The truly commendable tale of Yasmeen Lari is one for the books, celebrated as the first female architect of Pakistan, she revolutionised design through the lens of empathy and innovation. She pioneered disaster relief construction for humanitarian relief in the poorest regions of the country in addition to creating phenomenal brutalist villas and glass buildings within cities. While the architect has seen massive success in her professional life, even winning the Jane Drew Prize, it is her community projects that remain unparalleled. Her journey proves that only once we employ our skills for the aid of others, can we thrive as a society and as individuals.
Lari was the architect behind one of the most impressive buildings in Pakistan. One of these, The Pakistan State Oil House, is known for its powerful design, and stands tall with its polished granite and five-story atrium. She's also worked on a number of prestigious state commissions including Karachi’s finance and trade centre, a large hotel and a host of military barracks. However Lari describes this period of her life as an "egotistical journey", that ended once she decided to utilise her abilities to improve the lives of the most vulnerable individuals in our society.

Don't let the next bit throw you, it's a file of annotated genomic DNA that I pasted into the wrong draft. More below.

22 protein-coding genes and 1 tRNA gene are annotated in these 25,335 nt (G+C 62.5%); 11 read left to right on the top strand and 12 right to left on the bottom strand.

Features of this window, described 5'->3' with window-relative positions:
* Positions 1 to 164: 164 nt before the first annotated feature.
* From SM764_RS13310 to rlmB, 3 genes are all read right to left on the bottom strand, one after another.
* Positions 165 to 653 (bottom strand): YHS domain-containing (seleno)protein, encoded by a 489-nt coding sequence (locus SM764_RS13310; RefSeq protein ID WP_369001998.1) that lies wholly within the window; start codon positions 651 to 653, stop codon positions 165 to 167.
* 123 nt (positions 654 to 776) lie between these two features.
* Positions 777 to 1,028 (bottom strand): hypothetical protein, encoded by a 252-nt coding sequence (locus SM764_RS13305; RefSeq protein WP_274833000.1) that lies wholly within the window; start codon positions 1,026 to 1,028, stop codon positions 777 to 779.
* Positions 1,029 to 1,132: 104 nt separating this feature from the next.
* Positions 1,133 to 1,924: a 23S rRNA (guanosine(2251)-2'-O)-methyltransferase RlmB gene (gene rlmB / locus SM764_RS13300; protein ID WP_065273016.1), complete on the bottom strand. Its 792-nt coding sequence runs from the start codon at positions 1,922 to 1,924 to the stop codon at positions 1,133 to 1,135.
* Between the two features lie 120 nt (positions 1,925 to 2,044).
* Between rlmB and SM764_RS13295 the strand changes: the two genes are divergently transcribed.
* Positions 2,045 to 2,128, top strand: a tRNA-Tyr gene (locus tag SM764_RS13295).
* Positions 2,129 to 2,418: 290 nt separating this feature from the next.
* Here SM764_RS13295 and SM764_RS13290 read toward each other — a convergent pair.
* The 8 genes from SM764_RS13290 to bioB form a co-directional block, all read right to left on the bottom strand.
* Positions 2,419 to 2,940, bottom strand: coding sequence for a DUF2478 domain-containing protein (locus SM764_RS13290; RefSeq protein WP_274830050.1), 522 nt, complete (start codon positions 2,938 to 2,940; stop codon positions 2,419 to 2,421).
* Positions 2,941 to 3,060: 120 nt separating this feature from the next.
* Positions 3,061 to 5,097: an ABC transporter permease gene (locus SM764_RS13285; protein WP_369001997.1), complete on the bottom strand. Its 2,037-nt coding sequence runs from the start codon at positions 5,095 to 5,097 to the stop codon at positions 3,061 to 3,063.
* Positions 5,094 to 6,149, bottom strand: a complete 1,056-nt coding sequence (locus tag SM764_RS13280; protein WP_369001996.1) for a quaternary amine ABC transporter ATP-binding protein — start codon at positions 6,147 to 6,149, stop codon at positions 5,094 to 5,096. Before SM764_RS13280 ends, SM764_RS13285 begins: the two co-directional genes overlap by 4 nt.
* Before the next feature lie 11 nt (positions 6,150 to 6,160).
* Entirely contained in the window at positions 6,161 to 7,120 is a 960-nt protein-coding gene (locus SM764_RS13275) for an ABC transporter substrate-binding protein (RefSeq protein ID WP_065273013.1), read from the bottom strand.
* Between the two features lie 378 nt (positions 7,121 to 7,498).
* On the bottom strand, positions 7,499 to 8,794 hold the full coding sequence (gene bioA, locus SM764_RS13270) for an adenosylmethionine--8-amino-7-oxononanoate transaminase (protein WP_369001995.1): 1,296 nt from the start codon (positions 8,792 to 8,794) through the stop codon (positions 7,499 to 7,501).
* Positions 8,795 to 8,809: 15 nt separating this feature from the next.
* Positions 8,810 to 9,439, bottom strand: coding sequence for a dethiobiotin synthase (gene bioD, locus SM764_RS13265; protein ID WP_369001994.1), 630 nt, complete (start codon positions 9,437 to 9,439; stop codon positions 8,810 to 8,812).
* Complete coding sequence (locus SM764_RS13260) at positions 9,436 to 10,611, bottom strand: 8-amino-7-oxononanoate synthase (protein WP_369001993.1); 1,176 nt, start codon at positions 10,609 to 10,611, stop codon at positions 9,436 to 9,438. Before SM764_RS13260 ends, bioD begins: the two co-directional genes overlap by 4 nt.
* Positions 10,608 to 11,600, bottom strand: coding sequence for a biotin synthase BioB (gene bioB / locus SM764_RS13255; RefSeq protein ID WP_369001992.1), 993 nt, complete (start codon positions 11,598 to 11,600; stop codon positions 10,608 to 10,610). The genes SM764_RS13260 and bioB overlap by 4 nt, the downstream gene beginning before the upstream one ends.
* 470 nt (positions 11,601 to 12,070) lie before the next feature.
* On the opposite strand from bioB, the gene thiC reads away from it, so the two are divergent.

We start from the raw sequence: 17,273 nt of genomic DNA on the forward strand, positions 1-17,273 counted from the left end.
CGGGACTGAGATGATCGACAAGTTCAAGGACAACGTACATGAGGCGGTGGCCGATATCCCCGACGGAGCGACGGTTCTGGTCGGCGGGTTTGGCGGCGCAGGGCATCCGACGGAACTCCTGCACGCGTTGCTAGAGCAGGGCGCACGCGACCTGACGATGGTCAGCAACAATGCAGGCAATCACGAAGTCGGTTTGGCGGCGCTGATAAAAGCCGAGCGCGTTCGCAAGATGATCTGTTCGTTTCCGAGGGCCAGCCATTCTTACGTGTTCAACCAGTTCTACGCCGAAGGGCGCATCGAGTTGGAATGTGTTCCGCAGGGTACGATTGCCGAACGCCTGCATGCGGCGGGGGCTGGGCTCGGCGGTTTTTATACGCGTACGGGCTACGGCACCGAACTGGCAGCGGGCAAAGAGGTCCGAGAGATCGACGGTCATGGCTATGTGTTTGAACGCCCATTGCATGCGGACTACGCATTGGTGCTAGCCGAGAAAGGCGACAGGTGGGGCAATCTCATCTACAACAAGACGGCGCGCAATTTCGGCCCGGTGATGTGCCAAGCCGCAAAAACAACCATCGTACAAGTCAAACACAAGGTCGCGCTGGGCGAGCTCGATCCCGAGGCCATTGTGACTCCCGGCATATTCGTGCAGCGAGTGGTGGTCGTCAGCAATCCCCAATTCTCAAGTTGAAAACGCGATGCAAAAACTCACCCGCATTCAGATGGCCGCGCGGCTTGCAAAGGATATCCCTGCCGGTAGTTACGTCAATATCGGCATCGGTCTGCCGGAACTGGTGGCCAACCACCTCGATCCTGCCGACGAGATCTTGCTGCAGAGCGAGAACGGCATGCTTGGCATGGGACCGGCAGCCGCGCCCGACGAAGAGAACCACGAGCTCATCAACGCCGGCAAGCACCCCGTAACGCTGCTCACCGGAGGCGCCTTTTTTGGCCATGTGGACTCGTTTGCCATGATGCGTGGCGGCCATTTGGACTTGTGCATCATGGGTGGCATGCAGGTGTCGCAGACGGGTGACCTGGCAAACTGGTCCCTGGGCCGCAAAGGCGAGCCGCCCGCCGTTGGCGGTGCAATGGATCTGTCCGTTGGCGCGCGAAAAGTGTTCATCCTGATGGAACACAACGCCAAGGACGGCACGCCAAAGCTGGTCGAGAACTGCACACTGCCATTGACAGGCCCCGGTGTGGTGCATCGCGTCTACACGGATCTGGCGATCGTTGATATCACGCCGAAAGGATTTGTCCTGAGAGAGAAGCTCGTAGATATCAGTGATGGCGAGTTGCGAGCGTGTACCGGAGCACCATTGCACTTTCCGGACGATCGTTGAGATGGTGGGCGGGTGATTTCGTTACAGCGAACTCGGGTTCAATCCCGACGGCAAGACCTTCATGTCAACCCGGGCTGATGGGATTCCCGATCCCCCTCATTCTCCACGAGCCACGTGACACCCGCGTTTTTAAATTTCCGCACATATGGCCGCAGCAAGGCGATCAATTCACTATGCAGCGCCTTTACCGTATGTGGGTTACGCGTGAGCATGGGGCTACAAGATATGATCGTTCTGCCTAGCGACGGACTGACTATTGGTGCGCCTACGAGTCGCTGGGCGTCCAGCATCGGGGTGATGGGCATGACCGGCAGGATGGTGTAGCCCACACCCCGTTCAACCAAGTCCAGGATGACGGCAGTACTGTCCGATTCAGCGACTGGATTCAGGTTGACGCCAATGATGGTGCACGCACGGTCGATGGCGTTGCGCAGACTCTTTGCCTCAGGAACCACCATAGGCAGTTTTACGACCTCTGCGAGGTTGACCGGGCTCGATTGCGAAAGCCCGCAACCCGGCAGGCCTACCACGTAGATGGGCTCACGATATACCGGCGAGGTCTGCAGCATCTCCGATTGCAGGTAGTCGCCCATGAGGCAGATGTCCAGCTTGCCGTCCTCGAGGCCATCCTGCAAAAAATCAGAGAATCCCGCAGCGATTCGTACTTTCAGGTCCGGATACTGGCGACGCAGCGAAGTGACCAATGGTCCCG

In 2000, she retired to primarily focus on writing books about Pakistan’s architectural history but her calm life soon came to an end when an earthquake of 7.6 magnitude hit northern Pakistan in 2005, killing 80,000 people and leaving 400,000 families displaced. After this point her tireless humanitarian work consisted of building shelters with the barest minimum of means. She believes in the power of co-creation and worked out a plan to rehabilitate the locals by employing their energies into the project. This contradicted the approach of international aid agencies who were busy erecting costly housing that lacked both functionality and soul.
While speaking to The Guardian she explained the process of working with dispossessed families to rebuild their homes using mud, stone, lime and wood from the surrounding debris. She also trained the locals to use materials at their disposal to build sustainable and safer homes. Her disaster relief work kept on going from there as Lari worked on further developing agile, low-cost techniques of construction. Her work helped the survivors of severe flooding in Khyber Pakhtunkhwa and Sindh provinces in 2010 as well as earthquake survivors of both Balochistan and Shangla in 2013 and 2015 respectively.
Lari also runs the Barefoot Social Architecture Foundation. Here, they employ a programme to inform and teach the impoverished communities in Sindh province, about the art of building components and products that they can sell to each other. In the process they are building self-reliant communities who are now above the poverty line. The innovative architect has set an example of how we can use our privilege for the benefit of others. She's now etched in history, not only as a South Asian woman who not only broke glass-ceilings and set a new precedent for other female architects to come, but also as a humanitarian who greatly improved the lives of her fellow human being.
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